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Native resolution.

Last response: in Computer Peripherals
June 9, 2010 10:38:04 PM

Should I purchase an LCD monitor with a 1920 x 1080 native resolution?

I have just purchased parts from Newegg for my new PC and I currently have a CRT monitor.
The PC I will be building should run current games at 1920x1080.
(-Athlon II X3 440. 3.0mhz. -DDR3 1600 4gb. -Radeon HD 5770.)

So, from the reading I have done, LCD monitors have no advantage over CRTs other than size, and power usage.

The problem that concerns me the most is the native resolution. From what I know, if I purchase an LCD monitor with a 1920 x 1080 native resolution and try to run it at a lower resolution, there will be obvious blurring and poorer image quality. Which is exactly what I would be trying to avoid by purchasing a monitor with 1920 x 1080 resolution.

My concern is that my PC will not be able to run future games at the 1920 x 1080 resolution and I will be forced to decrease the resolution on the monitor, which will completely void the point of even buying the monitor with the 1920 x 1080 native resolution.

Of course, if money were not a concern there would be no problem as I would simply upgrade my PC as needed.

So, what do you think, is my assessment of the situation correct?

If so, it sounds like keeping a CRT is the best option for the budget gamer as CRTs can scale to any resolution without problems.
Anyone know where to buy decent, and new, CRTs?? :o 

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a c 195 C Monitor
June 9, 2010 11:53:31 PM

I wouldn't be overly concerned with strictly using native resolution. Yes, it will provide you with the best / sharpest text and graphics over lower resolution, but it is not like sticking needles in your eyes.

Have you or your friends ever played any Xbox 360 or PS3 games on a HDTV? How does the graphics look? Do you have friends who complains about text and graphics looking slightly fuzzy? Why do I ask? At best consoles games are rendered at 720p then stretched to the entire HDTV screen. I have friends who have these consoles, I don't ever recall them complaining about fuzzy graphics.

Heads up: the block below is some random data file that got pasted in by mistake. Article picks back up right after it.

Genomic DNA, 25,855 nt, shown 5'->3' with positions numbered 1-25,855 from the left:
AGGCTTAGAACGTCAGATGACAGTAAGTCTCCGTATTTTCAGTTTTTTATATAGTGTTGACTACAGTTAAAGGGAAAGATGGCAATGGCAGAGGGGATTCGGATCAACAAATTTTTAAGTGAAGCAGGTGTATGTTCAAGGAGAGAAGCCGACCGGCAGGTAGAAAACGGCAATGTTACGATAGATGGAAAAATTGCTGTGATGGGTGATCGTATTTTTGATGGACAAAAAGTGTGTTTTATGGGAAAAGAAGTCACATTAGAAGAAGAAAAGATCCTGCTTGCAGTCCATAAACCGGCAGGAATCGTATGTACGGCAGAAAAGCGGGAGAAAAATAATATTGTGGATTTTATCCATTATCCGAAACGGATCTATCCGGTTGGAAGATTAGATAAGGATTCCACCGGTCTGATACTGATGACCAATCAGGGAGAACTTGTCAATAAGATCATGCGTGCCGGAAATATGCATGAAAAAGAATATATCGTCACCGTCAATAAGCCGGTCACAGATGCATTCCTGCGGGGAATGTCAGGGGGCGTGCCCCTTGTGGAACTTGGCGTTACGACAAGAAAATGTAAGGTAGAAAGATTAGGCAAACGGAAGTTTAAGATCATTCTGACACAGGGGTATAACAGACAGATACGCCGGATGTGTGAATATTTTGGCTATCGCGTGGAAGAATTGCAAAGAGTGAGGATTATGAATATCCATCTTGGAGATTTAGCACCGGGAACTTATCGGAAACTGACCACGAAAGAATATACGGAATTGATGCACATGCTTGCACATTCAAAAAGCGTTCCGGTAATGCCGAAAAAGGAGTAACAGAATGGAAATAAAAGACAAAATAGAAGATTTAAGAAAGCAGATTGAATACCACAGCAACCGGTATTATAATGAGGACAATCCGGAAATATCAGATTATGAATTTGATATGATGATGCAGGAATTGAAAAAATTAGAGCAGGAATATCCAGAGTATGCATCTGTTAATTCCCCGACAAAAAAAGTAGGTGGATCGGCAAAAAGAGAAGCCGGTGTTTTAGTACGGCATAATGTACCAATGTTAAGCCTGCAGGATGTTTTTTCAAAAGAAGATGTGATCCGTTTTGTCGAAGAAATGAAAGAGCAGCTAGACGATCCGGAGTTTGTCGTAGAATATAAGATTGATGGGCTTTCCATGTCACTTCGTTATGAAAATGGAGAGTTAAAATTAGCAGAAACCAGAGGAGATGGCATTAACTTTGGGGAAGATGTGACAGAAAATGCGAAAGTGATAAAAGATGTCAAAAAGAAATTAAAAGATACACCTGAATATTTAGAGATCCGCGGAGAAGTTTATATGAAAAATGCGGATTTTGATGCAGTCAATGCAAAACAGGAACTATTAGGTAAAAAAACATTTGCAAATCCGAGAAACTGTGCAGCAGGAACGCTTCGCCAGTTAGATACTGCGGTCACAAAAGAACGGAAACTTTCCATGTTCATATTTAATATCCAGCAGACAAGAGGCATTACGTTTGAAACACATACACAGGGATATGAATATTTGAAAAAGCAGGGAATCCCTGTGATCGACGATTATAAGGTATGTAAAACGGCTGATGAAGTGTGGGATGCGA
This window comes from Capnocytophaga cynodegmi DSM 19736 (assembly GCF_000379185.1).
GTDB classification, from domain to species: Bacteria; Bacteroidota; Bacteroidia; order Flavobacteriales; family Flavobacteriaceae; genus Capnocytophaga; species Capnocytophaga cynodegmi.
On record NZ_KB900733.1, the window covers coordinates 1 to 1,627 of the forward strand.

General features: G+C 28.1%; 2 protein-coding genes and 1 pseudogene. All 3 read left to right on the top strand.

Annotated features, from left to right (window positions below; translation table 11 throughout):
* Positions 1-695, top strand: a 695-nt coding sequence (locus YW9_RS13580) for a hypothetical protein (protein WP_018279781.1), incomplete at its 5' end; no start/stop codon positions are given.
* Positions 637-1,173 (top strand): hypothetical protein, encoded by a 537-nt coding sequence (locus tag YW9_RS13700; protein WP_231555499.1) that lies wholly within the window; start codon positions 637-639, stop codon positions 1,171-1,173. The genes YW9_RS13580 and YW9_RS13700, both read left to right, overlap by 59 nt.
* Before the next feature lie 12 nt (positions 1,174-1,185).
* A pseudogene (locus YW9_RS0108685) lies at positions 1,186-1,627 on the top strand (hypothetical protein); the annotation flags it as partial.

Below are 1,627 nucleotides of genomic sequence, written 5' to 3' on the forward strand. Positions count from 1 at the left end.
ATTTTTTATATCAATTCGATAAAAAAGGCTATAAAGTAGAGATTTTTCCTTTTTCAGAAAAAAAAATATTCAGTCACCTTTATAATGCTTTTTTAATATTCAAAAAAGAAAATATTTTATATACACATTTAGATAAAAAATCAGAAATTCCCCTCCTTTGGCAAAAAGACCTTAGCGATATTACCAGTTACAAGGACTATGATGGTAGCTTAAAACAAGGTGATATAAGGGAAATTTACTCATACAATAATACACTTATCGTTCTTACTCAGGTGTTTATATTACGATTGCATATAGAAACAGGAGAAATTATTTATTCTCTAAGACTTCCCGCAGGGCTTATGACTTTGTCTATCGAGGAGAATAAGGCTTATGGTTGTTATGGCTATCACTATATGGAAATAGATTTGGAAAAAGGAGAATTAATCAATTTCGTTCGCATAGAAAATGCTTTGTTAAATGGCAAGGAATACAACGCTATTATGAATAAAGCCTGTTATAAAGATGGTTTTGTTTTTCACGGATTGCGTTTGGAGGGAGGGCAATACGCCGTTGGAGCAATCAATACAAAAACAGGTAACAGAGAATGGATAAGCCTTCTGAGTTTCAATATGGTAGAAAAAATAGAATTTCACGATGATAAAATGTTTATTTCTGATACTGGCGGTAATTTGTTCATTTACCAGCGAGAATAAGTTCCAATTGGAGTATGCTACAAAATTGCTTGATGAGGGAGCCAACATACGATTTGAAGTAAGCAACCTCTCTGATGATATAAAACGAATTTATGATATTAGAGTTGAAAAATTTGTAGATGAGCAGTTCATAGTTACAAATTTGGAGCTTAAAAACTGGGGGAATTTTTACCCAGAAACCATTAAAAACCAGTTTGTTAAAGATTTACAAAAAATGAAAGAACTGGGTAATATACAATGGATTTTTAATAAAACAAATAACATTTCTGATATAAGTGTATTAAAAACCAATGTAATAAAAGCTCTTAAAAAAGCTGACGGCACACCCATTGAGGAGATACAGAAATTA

The following as links to a review of my inexpensive Asus VK246H 1920x1080 LCD monitor. The first is for text, the second is for graphics for different resolutions:

The following review link is for text and graphics interpolation of my more expensive NEC LCD2690WUXi:

June 10, 2010 3:56:49 AM

Wow, great. Thank you for your help. Really appreciate the links : )
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June 10, 2010 3:56:58 AM

Best answer selected by davisflow.
June 17, 2010 9:18:08 PM

So a follow up question about native resolutions and scaling in LCD monitors.
I am looking at the Samsung XL2370-1 Monitor, which has a native resolution of 1920 x 1080.
I would like to know which resolutions will be available with this monitor on my system.

-Athlon II X3 440. 3.0mhz. -DDR3 1600 4gb. -Radeon HD 5770.

So I made a couple phone calls, and Samsung reported that this monitor could scale to all resolutions below 1920 x 1080, 15 total resolution settings. They also stated that the available resolutions were dependent upon your GPU.

I have been unable to find information anywhere about available resolutions with the HD 5770.

I would hate to buy this monitor and find out that I have the option of 1920 x 1080 and then 1024 x 768 without higher available resolution settings.

Anyone know where I can get this info? (Without buying the monitor and actually hooking it up)

June 18, 2010 2:12:50 AM

I'm sure if you install the latest 5770 drivers you'll have more resolutions available than you want to know about. It's likely that you'll end up choosing the native resolution for windows desktop and occasionally lowering to something like 1680x1050 in games if you don't choose to lower details instead. The number of resolutions available is really a non issue since you'll only ever use one or two. And I can almost promise you there will be many resolutions to choose from between 1920x1080 and 1024x768. It's probably not listed because it's trivial.
June 18, 2010 3:12:50 PM

Ah, great. Thank you for the reply : )